supplemental opinion, the Commission first determined White
suffered an accident because White's "death at work
was an unexpected traumatic event." Second, the
Commission addressed the issue of medical causation. In doing
so, the Commission answered the question of whether
"work was the prevailing factor in causing the alleged
accident." After weighing the expert testimony, the
Commission concluded Claimant had not met her burden of
establishing medical causation. The Commission relied on Dr.
Farrar's testimony in concluding White's work
activities were not the prevailing factor in causing his
cardiovascular event. The Commission was not persuaded by Dr.
Schuman's testimony because the Commission found he
"did not possess the necessary factual foundation to
support his theory."
appeal, this Court reviews decisions by the Commission to
ensure they are "supported by competent and substantial
evidence." Mo. Const. article V, sec. 18. The
Commission's decision will only be disturbed if: (1) the
Commission acted without or in excess of its powers; (2) the
award was procured by fraud; (3) the facts found by the
Commission do not support the award; or (4) there was not
sufficient competent evidence in the record to warrant the
making of the award. § 287.495.1, RSMo 2000. Decisions
involving statutory interpretation, however, are reviewed
de novo. Spradling v. SSM Health Care St.
Louis, 313 S.W.3d 683, 686 (Mo. banc 2010).
section 287.120.1, a claimant seeking workers'
compensation benefits first must show that the "personal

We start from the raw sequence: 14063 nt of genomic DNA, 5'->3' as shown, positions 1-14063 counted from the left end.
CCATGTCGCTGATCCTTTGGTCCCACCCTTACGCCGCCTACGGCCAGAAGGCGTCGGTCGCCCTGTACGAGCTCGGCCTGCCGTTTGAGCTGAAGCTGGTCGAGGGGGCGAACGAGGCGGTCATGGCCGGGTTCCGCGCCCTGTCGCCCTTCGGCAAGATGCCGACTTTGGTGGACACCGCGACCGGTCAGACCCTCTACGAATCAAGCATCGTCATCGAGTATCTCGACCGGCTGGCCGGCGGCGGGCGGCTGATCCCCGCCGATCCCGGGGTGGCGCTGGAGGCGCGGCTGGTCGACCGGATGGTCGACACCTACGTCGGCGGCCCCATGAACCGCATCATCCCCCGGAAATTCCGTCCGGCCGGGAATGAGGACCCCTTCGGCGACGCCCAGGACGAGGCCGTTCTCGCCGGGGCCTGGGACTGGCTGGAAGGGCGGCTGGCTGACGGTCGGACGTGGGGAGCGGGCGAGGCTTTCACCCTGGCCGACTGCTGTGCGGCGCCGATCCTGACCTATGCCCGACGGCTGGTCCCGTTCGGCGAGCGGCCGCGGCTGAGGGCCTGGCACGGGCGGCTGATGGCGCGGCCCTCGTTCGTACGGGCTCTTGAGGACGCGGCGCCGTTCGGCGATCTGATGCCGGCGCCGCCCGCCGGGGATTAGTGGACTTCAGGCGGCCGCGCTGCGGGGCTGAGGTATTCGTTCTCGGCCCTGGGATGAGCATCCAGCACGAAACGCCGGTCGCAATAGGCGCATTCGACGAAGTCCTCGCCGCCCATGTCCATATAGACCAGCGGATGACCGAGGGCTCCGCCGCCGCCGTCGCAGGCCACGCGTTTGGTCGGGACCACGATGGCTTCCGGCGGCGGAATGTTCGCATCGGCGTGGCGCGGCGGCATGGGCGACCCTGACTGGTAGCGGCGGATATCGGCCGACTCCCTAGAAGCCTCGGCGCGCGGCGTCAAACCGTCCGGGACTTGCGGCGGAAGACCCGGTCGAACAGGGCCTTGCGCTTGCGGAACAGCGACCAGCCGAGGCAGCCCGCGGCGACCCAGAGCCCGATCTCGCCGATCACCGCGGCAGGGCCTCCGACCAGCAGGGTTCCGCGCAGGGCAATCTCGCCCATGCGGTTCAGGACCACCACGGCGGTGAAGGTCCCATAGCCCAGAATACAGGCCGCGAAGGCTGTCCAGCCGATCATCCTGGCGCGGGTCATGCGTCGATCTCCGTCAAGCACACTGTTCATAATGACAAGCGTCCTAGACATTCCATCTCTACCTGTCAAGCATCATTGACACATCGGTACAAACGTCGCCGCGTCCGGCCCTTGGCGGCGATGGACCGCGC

injury or death" of an employee was caused
an "accident." An "accident" for purposes
of section 287.120.1 is: (a) "an unexpected traumatic
event or an unusual strain;" (b) "identifiable by
time and place of occurrence;" (c) "producing
… objective symptoms of an injury;" and
(d) "caused by a specific event during a single work
shift." § 287.020.2 (emphasis added).
"Injury" means any "violence to the physical
structure of the body." § 287.020.3(5).
"'Death' when mentioned as a basis for the right
to compensation means only death resulting from such violence
and its resultant effects …." § 287.020.4.
when an employee is injured or killed due to a cardiovascular
event at work, the foregoing general framework is augmented
by a statute addressing such situations specifically. Section
287.020.3(4) provides that a death or other condition
resulting from a cardiovascular event "suffered by a worker
is an injury only if the accident is the prevailing
factor in causing the resulting medical condition."
§ 287.020.3(4) (emphasis added). Accordingly, such cases
are not exempt from the ordinary accident/injury rubric set
forth in section 287.120.1, and section 287.020.3(4)
addresses how that rubric is to apply in these special
simple slip-and-fall case, the accident and the
employee's injury usually are distinct and easily
identifiable. It can be harder, however, in cases involving
cardiovascular events. This case provides a good
illustration. The ALJ found that White's cardiovascular
event and death were the "injury" but concluded
Claimant failed to prove there was an "accident" as
defined in section 287.020.1 and .2. The Commission, on the
other hand, found there was an "accident" because
White's "death at work was an ...